Out of Harm’s Way

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Peter Furlong is Change Grow Live’s new national harm reduction lead. Here he talks about his career journey and the need to focus on saving lives.

After working for Change Grow Live for more than 12 years in various roles I am now starting in the new role of national harm reduction lead, and I fully share the organisation’s ambition and commitment to ensuring harm reduction is a priority in our response to the new UK drug strategy. Reducing harm and drug-related deaths must be at the forefront of our minds.

I hope that the debate around abstinence vs harm reduction has run its course, as both approaches can play an important role in drug and alcohol treatment. As we respond to meeting the objectives set out in the strategy, I would like to see harm reduction beliefs and practice at the heart of treatment services, alongside the confidence and hope that abstinence is possible if chosen as a treatment goal. Harm reduction interventions and meaningful support towards abstinence can of course sit within the same continuums of care, with many of the Dame Carol Black report’s recommendations reminding us of the need to revisit areas lost to disinvestment or policy changes.

Early days

Starting as a volunteer for Merseyside Drugs Council (MDC) in 1996, I knew I that wanted to learn more about drugs and hopefully help some people close to me with their challenges around substance misuse. This was particularly driven by the arrival of cheap brown powder heroin in the ’80s and crack cocaine in the ’90s. My thoughts and feelings about drug and alcohol treatment at that time included anger and frustration, and of course compassion for the people involved – this anger largely stemming from seeing some people very close to me not getting the support or treatment they needed. This included losing an uncle to an avoidable death from him contracting HIV through his injecting drug use – in the early ’80s his illness was treated like a shameful event surrounded by mystery. I came to the stark realisation that better, more humanistic basic treatment and access to clean injecting equipment could have helped prevent his death.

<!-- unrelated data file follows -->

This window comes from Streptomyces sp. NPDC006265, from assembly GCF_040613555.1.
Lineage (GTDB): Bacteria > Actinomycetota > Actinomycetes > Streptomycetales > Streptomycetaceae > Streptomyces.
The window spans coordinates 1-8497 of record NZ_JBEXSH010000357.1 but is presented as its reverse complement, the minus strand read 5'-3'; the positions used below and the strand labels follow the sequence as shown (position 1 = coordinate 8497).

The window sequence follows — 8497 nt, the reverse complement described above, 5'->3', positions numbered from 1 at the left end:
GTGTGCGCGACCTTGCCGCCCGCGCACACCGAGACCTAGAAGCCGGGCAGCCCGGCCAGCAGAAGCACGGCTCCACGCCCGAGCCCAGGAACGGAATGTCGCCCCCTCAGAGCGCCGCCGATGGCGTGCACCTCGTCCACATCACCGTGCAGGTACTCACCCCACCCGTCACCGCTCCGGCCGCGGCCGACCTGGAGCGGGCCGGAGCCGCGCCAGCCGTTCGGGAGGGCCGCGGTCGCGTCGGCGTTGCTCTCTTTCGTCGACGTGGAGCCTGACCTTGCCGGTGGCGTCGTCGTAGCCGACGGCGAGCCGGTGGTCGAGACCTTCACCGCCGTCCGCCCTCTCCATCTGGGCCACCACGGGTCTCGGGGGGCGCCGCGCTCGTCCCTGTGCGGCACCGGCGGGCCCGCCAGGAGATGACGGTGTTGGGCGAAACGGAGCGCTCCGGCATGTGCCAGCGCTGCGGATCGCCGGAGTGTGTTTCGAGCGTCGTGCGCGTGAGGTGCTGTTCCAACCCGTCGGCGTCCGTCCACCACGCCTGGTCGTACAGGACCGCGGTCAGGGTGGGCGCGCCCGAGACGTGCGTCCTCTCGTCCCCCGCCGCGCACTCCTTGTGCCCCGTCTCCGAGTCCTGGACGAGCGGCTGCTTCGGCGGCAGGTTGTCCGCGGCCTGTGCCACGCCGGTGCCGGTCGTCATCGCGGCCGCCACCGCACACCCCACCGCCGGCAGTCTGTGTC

My own rapid affiliation with harm reduction approaches and interventions was again led by poor treatment access in the ’90s. It was common to see five-year waiting lists to access specialist substitute prescribing when I began volunteering in Merseyside. Keeping people as safe as possible from all of the harms associated with drug use at the time centred around increasing access to clean injecting equipment, and safer injecting advice. It also involved promoting then-new messages around the risks of BBVs and sharing paraphernalia, as well as outreach methods to seek out people who did not have access to basic health care and support. As an outreach worker and non-clinician, I often found myself sitting with people who had to share drugs to avoid withdrawal, or were forced to attempt self-detox with no clinical support. By default I was providing advice and guidance on things like their injecting practice, more hygienic drug use, and promoting peer-to-peer support and advice when possible.

From volunteering I started work in the well-known Maryland Centre in Liverpool, where I had the opportunity to learn from some great people in the field. I also worked with the activists who established the now globally famous ‘Mersey model’ of harm reduction and went on to train others in what I see now as an approach grounded in the Hippocratic Oath of ‘first do no harm’.